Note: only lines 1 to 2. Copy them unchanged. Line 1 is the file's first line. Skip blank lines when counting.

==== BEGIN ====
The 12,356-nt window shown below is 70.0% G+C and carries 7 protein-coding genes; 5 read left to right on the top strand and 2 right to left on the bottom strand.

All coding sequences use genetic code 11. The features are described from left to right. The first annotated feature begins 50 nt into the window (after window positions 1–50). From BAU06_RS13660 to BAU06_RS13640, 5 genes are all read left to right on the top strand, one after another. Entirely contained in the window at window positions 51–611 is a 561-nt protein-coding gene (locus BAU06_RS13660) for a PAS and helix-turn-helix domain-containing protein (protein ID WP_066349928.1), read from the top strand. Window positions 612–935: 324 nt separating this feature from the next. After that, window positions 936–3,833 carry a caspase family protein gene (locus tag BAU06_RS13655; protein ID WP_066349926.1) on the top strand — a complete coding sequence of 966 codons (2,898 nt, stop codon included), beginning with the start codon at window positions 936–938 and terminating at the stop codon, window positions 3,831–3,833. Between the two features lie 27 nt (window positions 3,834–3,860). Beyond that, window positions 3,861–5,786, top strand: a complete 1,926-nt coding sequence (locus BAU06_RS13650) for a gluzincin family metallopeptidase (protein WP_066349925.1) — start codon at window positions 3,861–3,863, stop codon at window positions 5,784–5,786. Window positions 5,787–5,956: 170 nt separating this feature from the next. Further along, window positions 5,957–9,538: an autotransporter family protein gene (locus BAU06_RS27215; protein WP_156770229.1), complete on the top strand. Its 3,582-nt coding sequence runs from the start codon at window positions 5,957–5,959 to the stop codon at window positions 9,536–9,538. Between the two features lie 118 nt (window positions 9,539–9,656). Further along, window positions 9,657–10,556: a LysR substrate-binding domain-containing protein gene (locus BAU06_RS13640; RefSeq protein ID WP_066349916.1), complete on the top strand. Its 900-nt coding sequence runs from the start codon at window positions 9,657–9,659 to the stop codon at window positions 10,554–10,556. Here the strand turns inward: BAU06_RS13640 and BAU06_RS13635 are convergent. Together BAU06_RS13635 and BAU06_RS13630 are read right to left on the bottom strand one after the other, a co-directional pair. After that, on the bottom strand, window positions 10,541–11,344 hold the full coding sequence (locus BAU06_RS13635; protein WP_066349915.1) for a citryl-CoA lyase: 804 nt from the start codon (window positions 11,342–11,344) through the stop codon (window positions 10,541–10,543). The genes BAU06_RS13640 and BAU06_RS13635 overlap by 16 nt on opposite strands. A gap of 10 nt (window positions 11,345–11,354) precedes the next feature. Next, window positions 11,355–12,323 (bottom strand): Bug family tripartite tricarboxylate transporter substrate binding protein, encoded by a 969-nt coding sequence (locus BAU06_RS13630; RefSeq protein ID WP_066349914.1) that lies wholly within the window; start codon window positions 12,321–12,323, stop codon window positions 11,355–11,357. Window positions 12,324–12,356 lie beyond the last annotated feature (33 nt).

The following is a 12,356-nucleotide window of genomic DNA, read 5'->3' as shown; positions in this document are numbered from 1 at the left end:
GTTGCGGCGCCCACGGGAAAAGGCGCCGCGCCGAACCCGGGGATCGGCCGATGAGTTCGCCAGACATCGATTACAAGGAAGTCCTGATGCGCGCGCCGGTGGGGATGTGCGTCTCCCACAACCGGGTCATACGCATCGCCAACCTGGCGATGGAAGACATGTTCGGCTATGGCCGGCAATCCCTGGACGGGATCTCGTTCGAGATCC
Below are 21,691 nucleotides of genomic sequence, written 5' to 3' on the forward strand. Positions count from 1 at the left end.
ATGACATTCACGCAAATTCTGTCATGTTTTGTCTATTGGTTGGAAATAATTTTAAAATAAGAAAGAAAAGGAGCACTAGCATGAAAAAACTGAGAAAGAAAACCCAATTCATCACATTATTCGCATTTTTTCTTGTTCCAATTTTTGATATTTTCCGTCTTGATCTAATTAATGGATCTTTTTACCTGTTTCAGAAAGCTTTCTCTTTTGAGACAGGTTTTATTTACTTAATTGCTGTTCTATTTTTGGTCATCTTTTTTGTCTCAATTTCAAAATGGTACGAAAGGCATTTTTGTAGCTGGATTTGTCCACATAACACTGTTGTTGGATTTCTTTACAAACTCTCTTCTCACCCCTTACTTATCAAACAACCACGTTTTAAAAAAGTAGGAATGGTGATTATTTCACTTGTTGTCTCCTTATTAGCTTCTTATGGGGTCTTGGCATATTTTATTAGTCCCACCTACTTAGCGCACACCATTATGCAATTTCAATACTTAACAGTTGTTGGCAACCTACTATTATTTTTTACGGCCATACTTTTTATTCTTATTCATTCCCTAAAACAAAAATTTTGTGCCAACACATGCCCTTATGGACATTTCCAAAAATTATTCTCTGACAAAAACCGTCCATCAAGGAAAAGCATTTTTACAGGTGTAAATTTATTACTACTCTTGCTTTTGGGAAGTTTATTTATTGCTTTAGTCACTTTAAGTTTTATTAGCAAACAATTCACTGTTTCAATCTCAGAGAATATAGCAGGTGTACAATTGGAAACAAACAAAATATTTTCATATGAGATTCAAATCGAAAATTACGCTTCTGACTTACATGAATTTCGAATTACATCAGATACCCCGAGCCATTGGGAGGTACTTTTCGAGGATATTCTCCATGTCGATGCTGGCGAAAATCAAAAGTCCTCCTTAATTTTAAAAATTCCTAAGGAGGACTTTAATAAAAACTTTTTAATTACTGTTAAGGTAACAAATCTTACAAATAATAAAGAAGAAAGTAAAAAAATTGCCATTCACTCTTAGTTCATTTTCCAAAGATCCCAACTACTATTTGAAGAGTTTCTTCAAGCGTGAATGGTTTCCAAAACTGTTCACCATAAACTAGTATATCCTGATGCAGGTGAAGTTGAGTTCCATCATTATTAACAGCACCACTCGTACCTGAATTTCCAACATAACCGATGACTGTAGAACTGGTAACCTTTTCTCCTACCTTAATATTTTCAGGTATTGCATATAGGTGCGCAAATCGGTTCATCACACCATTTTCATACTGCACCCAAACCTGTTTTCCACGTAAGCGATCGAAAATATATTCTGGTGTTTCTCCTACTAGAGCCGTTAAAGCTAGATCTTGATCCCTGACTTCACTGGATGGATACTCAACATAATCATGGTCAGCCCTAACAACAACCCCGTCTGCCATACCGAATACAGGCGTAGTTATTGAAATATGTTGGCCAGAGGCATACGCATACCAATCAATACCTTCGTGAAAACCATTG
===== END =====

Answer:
The 12,356-nt window shown below is 70.0% G+C and carries 7 protein-coding genes; 5 read left to right on the top strand and 2 right to left on the bottom strand.

All coding sequences use genetic code 11. The features are described from left to right. The first annotated feature begins 50 nt into the window (after window positions 1–50). From BAU06_RS13660 to BAU06_RS13640, 5 genes are all read left to right on the top strand, one after another. Entirely contained in the window at window positions 51–611 is a 561-nt protein-coding gene (locus BAU06_RS13660) for a PAS and helix-turn-helix domain-containing protein (protein ID WP_066349928.1), read from the top strand. Window positions 612–935: 324 nt separating this feature from the next. After that, window positions 936–3,833 carry a caspase family protein gene (locus tag BAU06_RS13655; protein ID WP_066349926.1) on the top strand — a complete coding sequence of 966 codons (2,898 nt, stop codon included), beginning with the start codon at window positions 936–938 and terminating at the stop codon, window positions 3,831–3,833. Between the two features lie 27 nt (window positions 3,834–3,860). Beyond that, window positions 3,861–5,786, top strand: a complete 1,926-nt coding sequence (locus BAU06_RS13650) for a gluzincin family metallopeptidase (protein WP_066349925.1) — start codon at window positions 3,861–3,863, stop codon at window positions 5,784–5,786. Window positions 5,787–5,956: 170 nt separating this feature from the next. Further along, window positions 5,957–9,538: an autotransporter family protein gene (locus BAU06_RS27215; protein WP_156770229.1), complete on the top strand. Its 3,582-nt coding sequence runs from the start codon at window positions 5,957–5,959 to the stop codon at window positions 9,536–9,538. Between the two features lie 118 nt (window positions 9,539–9,656). Further along, window positions 9,657–10,556: a LysR substrate-binding domain-containing protein gene (locus BAU06_RS13640; RefSeq protein ID WP_066349916.1), complete on the top strand. Its 900-nt coding sequence runs from the start codon at window positions 9,657–9,659 to the stop codon at window positions 10,554–10,556. Here the strand turns inward: BAU06_RS13640 and BAU06_RS13635 are convergent. Together BAU06_RS13635 and BAU06_RS13630 are read right to left on the bottom strand one after the other, a co-directional pair. After that, on the bottom strand, window positions 10,541–11,344 hold the full coding sequence (locus BAU06_RS13635; protein WP_066349915.1) for a citryl-CoA lyase: 804 nt from the start codon (window positions 11,342–11,344) through the stop codon (window positions 10,541–10,543). The genes BAU06_RS13640 and BAU06_RS13635 overlap by 16 nt on opposite strands. A gap of 10 nt (window positions 11,345–11,354) precedes the next feature. Next, window positions 11,355–12,323 (bottom strand): Bug family tripartite tricarboxylate transporter substrate binding protein, encoded by a 969-nt coding sequence (locus BAU06_RS13630; RefSeq protein ID WP_066349914.1) that lies wholly within the window; start codon window positions 12,321–12,323, stop codon window positions 11,355–11,357. Window positions 12,324–12,356 lie beyond the last annotated feature (33 nt).